15. By this time, the laminin incubation on the MEA should be complete. The Teflon lid is removed from the MEA and most of the laminin drop is vacuum aspirated or pipetted away. Then 15-20 μl of the desired cell suspension is immediately pipetted onto the residual wet area of laminin. Be careful to avoid introducing air bubbles into this small volume of cell suspension as air bubbles can prevent cells from evenly covering all of the electrodes. The lid is gently replaced and the MEA is carefully placed back in the incubator for 30 minutes. The dish is then inspected under the light microscope to ensure that the cells have adhered and cover all of the electrodes. If all of the electrodes are not covered, then more cells can be added and the MEA is put back in the incubator with lid on to allow these new cells to adhere. If a tube of cell suspension is used more than a few minutes after sitting undisturbed, be sure to gently swirl it to resuspend settled cells. Once adequate electrode coverage is achieved, then the dish is slowly flooded with 1ml of warm (35-37°C) cell medium. The Teflon lid is replaced and the dish is placed back in the incubator. The laminar flow hood can quickly dry the small laminin volumes and cell suspension volumes once on the MEA so take care to keep them sealed with the Teflon lids. The ideal incubator environment for the sealed MEAs is 5% CO2, 9% O2 and 65% humidity at 35-37°C. Low oxygen tension is important for long-term cultures, reducing oxidative damage.12 Maintaining 65% humidity reduces evaporation through the Teflon membrane (compared to no humidity control) and allows MEA electronics to be used in the incubator without damage from water condensation (as with a normal incubator humidified to saturation).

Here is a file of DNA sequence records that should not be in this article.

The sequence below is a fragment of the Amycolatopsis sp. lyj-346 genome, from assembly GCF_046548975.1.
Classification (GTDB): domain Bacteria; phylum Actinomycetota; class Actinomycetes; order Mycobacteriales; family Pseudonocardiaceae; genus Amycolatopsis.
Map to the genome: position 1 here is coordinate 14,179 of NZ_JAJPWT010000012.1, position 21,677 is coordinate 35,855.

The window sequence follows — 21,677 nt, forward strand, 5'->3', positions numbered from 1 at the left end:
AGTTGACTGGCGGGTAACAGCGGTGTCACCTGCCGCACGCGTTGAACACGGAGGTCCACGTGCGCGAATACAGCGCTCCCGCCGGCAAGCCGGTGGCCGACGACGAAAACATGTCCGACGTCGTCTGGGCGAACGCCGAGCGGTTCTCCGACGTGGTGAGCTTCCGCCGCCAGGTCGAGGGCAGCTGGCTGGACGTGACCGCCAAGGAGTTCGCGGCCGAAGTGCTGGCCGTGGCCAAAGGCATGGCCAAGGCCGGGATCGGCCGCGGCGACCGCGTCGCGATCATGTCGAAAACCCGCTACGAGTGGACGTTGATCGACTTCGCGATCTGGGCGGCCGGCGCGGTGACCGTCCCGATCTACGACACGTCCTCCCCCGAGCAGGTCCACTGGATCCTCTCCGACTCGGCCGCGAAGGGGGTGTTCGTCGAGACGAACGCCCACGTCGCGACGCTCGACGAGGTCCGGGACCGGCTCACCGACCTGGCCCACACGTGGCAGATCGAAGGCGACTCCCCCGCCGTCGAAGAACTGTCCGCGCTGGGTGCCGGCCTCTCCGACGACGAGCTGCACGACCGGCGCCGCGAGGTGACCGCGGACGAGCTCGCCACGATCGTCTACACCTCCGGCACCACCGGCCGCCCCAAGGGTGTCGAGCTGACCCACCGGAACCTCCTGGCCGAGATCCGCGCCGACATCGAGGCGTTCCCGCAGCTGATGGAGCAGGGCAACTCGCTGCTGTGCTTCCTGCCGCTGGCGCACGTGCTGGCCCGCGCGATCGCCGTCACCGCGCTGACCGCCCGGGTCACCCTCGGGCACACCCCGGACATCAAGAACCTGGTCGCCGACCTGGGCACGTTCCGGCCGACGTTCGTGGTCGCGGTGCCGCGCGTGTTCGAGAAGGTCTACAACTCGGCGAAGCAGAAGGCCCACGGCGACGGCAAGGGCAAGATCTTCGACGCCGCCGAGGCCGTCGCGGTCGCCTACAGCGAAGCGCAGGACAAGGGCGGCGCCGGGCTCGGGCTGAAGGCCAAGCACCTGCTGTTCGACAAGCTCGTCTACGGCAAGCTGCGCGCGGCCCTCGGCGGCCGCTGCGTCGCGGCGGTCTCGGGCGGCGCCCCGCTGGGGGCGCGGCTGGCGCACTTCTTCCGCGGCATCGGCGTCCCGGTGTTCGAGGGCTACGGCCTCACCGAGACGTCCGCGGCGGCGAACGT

D. Changing cell medium and caring for dissociated cultures on MEAs

  1. On the day after cell plating, inspect the MEA under the light microscope. If the color of the medium is still peach to red in color and there is a limited amount of cellular debris and cell death, then the first medium change can be delayed for another day. However, if the medium is starting to appear more orange or yellow in color and/or there is a large amount of cellular debris and cell death, then change the medium. All medium changes should occur in a standard cell culture laminar flow hood.